Catherine de Médici, Jeanne d'Albret, King Charles IX of France, King Henri IV of France and Navarre, King Philip II of Spain, Pope Gregory XIII, Princess Margaret de Valois, Queen Joan III of Navarre, Queen of France and Navarre, St. Bartholomew's Day massacre
Henri IV of France’s wives and mistresses played a significant role in the politics of his reign.
Henri’s womanising became legendary, earning him the nickname of Le Vert Galant. His sexual appetite was said to have been insatiable, and he always kept mistresses, often several at a time, as well as engaging in random sexual encounters and visits to brothels. Even so, he tended to elevate one mistress above the others and shower her with money, honours, and promises.
After the signature of the peace of Saint-Germain, Catherine de’ Medici, the powerful mother of King Charles IX, was convinced by François of Montmorency to marry her daughter Margaret with Henri III of Navarre.
The match was in fact assumed almost thirteen years earlier by the late King Henri II. Catherine, who believed in dynastic marriage as a potent political tool, aimed to unite the interests of the Valois and the Bourbons, and create harmony between Catholics and Huguenots in the reign of France.
By all accounts, Margaret of Valois was deemed highly attractive, even sexually magnetic: “The beauty of that princess is more divine than human, she is made to damn and ruin men rather than to save them”, said about her Don Juan of Austria came to court just to see her.
Margaret had also an enterprising and flirtatious character. Shortly before this marriage plan with Henri of Navarre, she had been involved in a scandal: it was discovered that she encouraged the handsome Henri of Guise, who intended to marry her, entertaining a secret correspondence with him. When her family discovered it put an end to the crush between them and sent Henri of Guise away from court.
Some sources claim the duke of Guise was Margaret’s first lover, but this is highly unlikely. For political reasons, the duty of a Daughter of France was to be a virgin at the wedding and for this she was very guarded.
If Margaret had really compromised her reputation, Jeanne d’Albret (Queen Joan III of Navarre) would not accept the marriage between her son Henri and the princess. Although certainly after the wedding, Margaret was unfaithful to her husband, many of the extramarital adventures are the result of pamphlets that have had to politically discredit her and her family: the most famous was Le Divorce Satyrique (1607), who described her as a nymphomaniac.
Margaret complied with her mother’s desire to marry Henri of Navarre, provided she was not forced to convert to Protestantism. When Jeanne d’Albret arrived at the French court after receiving numerous pressures from Catherine, she was extremely impressed by Margaret: “She has frankly owned to me the favourable impression which she has formed of you.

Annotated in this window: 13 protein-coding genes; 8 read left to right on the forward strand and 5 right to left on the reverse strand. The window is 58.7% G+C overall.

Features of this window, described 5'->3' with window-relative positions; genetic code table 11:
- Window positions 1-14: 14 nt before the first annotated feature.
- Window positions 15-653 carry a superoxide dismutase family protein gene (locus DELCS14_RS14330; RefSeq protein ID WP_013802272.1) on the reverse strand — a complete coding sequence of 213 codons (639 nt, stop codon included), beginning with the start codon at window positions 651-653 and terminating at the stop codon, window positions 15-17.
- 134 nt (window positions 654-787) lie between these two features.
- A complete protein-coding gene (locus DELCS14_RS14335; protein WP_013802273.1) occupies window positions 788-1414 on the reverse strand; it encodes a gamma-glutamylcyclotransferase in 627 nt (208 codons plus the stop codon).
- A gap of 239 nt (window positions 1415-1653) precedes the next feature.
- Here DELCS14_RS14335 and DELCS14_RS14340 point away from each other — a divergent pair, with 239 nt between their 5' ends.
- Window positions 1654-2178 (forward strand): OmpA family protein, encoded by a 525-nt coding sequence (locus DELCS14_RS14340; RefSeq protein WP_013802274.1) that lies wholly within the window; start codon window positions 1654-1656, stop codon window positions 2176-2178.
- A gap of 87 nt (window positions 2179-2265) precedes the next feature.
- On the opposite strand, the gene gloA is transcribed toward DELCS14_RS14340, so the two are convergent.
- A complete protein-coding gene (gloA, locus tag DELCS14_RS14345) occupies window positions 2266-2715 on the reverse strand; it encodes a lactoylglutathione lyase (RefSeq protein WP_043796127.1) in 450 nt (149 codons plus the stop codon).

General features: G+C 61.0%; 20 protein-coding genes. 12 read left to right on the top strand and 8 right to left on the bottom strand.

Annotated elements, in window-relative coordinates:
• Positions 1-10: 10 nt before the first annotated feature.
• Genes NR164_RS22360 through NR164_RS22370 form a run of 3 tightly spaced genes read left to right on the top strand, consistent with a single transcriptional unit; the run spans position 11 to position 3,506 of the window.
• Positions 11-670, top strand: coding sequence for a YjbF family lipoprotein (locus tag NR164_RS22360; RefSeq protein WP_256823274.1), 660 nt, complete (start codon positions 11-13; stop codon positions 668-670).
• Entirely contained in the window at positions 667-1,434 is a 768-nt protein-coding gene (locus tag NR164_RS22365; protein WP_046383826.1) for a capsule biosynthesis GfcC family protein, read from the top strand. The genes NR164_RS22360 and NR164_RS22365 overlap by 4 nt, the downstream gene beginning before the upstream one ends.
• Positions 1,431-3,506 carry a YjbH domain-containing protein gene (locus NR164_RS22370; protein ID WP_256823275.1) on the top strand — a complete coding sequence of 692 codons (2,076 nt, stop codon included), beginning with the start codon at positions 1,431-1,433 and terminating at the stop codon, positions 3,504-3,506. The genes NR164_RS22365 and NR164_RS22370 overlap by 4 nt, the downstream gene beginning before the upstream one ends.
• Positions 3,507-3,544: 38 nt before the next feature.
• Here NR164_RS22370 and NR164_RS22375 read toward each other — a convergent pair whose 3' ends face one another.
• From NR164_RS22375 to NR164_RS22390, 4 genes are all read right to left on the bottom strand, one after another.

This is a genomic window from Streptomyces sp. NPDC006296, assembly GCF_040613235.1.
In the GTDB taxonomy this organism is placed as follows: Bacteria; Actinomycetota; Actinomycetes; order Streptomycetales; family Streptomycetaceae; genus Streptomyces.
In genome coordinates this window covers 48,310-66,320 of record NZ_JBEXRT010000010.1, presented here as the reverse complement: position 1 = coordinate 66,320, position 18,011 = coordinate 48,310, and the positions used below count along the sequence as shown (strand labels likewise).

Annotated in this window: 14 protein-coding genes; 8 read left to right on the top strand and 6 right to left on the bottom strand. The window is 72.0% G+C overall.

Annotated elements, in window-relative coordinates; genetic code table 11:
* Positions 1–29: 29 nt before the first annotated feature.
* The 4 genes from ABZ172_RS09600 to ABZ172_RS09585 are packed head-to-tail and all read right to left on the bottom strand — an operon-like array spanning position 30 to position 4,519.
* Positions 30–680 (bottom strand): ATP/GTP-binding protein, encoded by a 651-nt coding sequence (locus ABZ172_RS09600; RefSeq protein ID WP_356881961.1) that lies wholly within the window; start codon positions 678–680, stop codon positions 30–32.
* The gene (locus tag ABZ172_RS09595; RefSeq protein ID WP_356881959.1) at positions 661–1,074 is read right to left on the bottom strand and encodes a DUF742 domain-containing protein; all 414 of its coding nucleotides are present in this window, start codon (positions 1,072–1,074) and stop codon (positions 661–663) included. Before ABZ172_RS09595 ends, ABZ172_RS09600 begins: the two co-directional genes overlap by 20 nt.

With her beauty and wit, she exercises a great influence over the Queen-Mother and the King, and Messieurs her younger brothers.” The problems began when the Protestant Jeanne discovered that Margaret had no intention of abjuring Catholicism. Meanwhile the marriage negotiations were repeatedly impeded by the Pope Gregory XIII and King Felipe II of Spain.
Tired of the duration of the negotiations, Charles IX decided that the wedding would be celebrated by the Cardinal of Bourbon even without papal dispensation, so Jeanne gave her consent to the wedding by promising that Henri could remain a Huguenot.
When Jeanne arrived in Paris to buy clothes for the wedding, she was taken ill and died, aged forty-four; and Henri succeeded her as the King Henri III of Navarre. Henri arrived in Paris in July 1572 and saw Margaret after six years of separation (they had spent their childhood together with the French court). Despite subsequent historiographic interpretations, contemporaries do not point out any mutual dissatisfaction between future spouses.
The controversial wedding took place on August 18, 1572 at Notre-Dame, Paris. After a nuptial lunch, four days of balls, masques and banquets ensued, only to be interrupted by the outbreak of violence in Paris.
After the attempted assassination of the Huguenot leader Gaspard de Coligny on August 18, 1572, Dowager Queen Catherine and King Charles IX, to forestall the expected Huguenot backlash, ordered the murder of the Huguenot leaders gathered in Paris for the wedding. The result was the St. Bartholomew’s Day massacre, in which thousands of Huguenots were killed in Paris and throughout the reign.
Margaret later described in her Memoirs the chaos and bloodshed in the Louvre Palace, where she and her new husband were lodged. Henri found himself escorted to a room with his cousin Henri of Condé, and told to choose between death and conversion to Roman Catholicism.
Henri chose the latter. After the massacre, the Queen-Mother proposed to her daughter that the marriage be annulled, but Margaret replied that this was impossible because she had already had sexual relations with Henri and was “in every sense” his wife. She wrote in her Memoirs: “I suspected the design of separating me from my husband was in order to work some mischief against him.“